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Main content
Current time:0:00Total duration:10:13
AP.MICRO:
POL‑3 (EU)
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POL‑3.C (LO)
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POL‑3.C.1 (EK)
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POL‑3.C.2 (EK)
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POL‑3.C.4 (EK)

Video transcript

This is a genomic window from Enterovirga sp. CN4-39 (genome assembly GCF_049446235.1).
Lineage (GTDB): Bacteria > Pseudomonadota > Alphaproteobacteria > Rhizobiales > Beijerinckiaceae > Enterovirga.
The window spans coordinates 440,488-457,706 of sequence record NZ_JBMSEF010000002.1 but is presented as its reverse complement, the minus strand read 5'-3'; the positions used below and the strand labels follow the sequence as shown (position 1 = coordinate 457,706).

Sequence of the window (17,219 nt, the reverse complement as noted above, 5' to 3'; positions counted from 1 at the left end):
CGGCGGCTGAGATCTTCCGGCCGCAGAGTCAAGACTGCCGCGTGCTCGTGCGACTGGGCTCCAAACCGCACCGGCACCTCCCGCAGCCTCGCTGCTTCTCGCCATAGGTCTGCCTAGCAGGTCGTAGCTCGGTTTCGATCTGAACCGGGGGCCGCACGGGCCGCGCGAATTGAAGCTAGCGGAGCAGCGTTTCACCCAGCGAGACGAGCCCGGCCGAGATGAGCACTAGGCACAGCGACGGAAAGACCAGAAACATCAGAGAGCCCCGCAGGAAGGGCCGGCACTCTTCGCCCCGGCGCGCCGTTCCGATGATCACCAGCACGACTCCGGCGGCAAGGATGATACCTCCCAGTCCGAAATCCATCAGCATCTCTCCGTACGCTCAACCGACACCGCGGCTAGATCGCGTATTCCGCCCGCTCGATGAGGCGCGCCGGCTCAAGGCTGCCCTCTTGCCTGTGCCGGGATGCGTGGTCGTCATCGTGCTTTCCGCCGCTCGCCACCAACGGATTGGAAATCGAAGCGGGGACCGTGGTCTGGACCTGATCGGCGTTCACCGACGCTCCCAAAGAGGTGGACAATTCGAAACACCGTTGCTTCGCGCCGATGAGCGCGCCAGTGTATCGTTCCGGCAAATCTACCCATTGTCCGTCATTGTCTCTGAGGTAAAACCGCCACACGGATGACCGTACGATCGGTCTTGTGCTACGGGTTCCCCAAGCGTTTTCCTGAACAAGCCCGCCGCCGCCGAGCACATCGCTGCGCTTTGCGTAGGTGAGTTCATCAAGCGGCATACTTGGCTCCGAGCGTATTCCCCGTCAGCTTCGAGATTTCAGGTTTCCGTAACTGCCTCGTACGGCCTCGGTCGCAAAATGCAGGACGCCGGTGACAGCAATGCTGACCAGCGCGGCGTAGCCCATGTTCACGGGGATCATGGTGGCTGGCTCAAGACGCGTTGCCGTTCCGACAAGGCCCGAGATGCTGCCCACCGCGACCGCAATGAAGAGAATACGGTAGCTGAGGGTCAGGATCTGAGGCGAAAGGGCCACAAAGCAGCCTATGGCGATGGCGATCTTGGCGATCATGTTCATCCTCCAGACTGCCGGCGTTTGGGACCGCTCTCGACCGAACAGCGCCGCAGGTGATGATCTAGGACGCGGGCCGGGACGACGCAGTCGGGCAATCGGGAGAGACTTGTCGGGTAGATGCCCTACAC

in this video we're going to do a bit of a deep dive in classifying different types of goods and before we even get into the thick of things I'm gonna make some definitions so the first definition is that of a rival good now a rival good one way to think about it is if one person uses it it impairs the possibility of another person using it or it impairs the ability of another person using it so one person one person or party using it using it impairs or oftentimes prevents another party another person from using it or getting the benefit using it and we're going to talk a lot about some goods that are rival goods versus non rival goods now another related idea is that of excludability and as we'll see sometimes these things go together but sometimes they aren't so excludable excludable means that you could stop someone from using it can stop someone someone from using it you can exclude them using it so what I'm gonna do is I'm gonna set up a bit of a matrix where on one axis I'm going to think about whether something is a rival good or not and then on another axis I'm going to think about whether it's excludable or not so let me just do a big 2x2 matrix here so that it looks big enough for me and then I said I would do 2x2 that looks like about half way I always underestimate okay that looks about half way and I will do it here as well and so on this axis I'm gonna think about whether something is a rival good or not so rival good question mark this row is it is a rival good this row is it is not a rival good and then for the columns I'm going to think about whether something is an excludable good so x Pluta Bowl excluding question mark yes and no so let's start in this first top left cell so what are examples of things that are both excludable and rival Goods pause this video and see if you can think of any well actually many of the things that we imagine buying or using fall into this top-left category things like a so let's say bananas bananas are for sure excludable I could prevent someone from taking my banana you have to pay in order to have access to a banana and it for sure is a rival good if I have a banana especially if I eat that banana well that's definitely to impair your ability to eat that banana another example is clothing it's definitely a rival good if I'm wearing this shirt it's going to be very difficult for you to wear that shirt as well and like bananas you can force someone to pay money for that clothing they're not just going to get as much clothing as they want for free you could think of housing you can exclude someone from your house or from an arbitrary house they have to pay for it or pay for the rent and it's a rival good if one person or one family is using a house it definitely impairs the ability for another family to use the house and we could keep thinking of more and more ideas in this top left in general goods in this top left are called private goods private private goods now let's imagine going to things that are excludable but maybe not as rival risks and there's a really a large spectrum of things and as we'll see in the future and you could imagine some things are kind of blurring the line or depends on what context you're using it but one example of something that is excludable but is not necessarily a rival good that one person using it doesn't prevent the other person from using it in theory something like satellite television satellite satellite TV why is that excludable well you can force someone to pay to access satellite television only if you have access to some type of a device or some code you be able to watch the signal but the reason why it's not a rival good is you have these satellites in space here's my little satellite and it's beaming its beaming the signal down to earth and in theory if I'm receiving the signal here and I'm watching satellite television it doesn't impair someone else ability to get to watch that satellite signal but we have artificially made it scarce by perhaps making people pay for that even though everyone else everyone could use it without impairing the ability for anyone else to use it and so that's why this category of goods is often called artificially scarce good artificially scarce the scarcity is artificially happening because you're making it excludable but it doesn't necessarily have to another example could be something like a private park if I go buy a bunch of land and I landscape it nicely I might say say that you have to spend $1000 to get entry to that park well that is very very exclusive and I've come clearly excluding people from that park but in theory if I go and enjoy that park and if it's large enough well it doesn't necessarily impair the ability for someone else to him enjoy the park as well now if if all of a sudden thousands or millions of people tried to enjoy the park then it might become a little bit more arrival risk now let's go on the other side things that are not so excludable well if you think about things that are rival Goods but not excludable the classic example here is fish stocks fish stocks we're talking about fish stocks we're talking about let's imagine some body of water here and there are fish in this body of water and let's say that everyone could you can't exclude people from it so anyone can go and stick their fishing rod into this into this pond or into this lake and get fish but the problem is is that if I get a fish that's going to make it hard for someone else to get fish and you could imagine an extreme if enough people are grabbing the fish it is impairing the ability for other folks to get fish and so this type of resource or I used to say this type of good is known as a common resource common common resource and it's prone to what is known as tragedy of the Commons and we have a whole video on tragedy of the Commons but the tragedy of a comments which happens for common resources is when every individual person acts in their own best interests they might say hey I'm just gonna get as much fish as I need to support my family I could even make a business out of it I can sell it at the end of the day you might do something that's not in the common interest and it's actually not even in your own personal interest long term because if enough people fish in the short term and get that benefit you might deplete all the fish and they're not able to reproduce and then at some point there are no fish left so in the medium to long run you have hurt everyone including yourself so that would be the tragedy of the Commons which is typical for a lot of things that are common resources another thing that you could view as a common resource is timber or wood that's on land that anyone could access and a lot of cases clean clean water fresh water I should say non salt water fresh water now on some level if there's a lot of folks doing it it's definitely going to be rivalries but if there's only one or two people and you're at your source of fresh water is huge well then it might feel a little less rival or so once again we can debate it might be under different circumstances now last but not least let's think about what are examples of things that are neither rival risks nor excludable and that whole category is referred to as public public goods pause this video and see if you can think of any well one thing that is often considered a public good is air now you could debate at some extreme level if the air is really used up or something you might start to feel like its rival risk but for most cases when one person is breathing air it's not impairing the ability for someone else to use the air and it's very hard to exclude someone from breathing people just need to take a breath so it sits out here in public goods you could imagine something like national to national defense if you are benefitting from national defense because of aircraft carriers and missile systems and planes and the military that the nation has does that exclude me your neighbor from also benefitting from it no and in fact it would be very difficult to exclude you would have to kick me out of the country for me to not benefit from the National Defense so in general we would consider it to be non-excludable and then is it a rival good well if you are feeling safe because of national defense that doesn't impair my ability to feel safe from national defense so it's also a non rival good at least in most general circumstances so I would consider that a public good as well now when we talk about public goods there's the notion of the free rider problem free rider and that's because you can't exclude folks from using it it's usually not in the incentive of any entrepreneur to try to make these public goods happen and so this is typically the domain of government and in general we're in thinking about this whole column of things that are non-excludable this is a domain where the government tries to get involved so so we don't have the tragedy of the Commons with fish stocks or timber or freshwater they might put some regulation in or some permitting process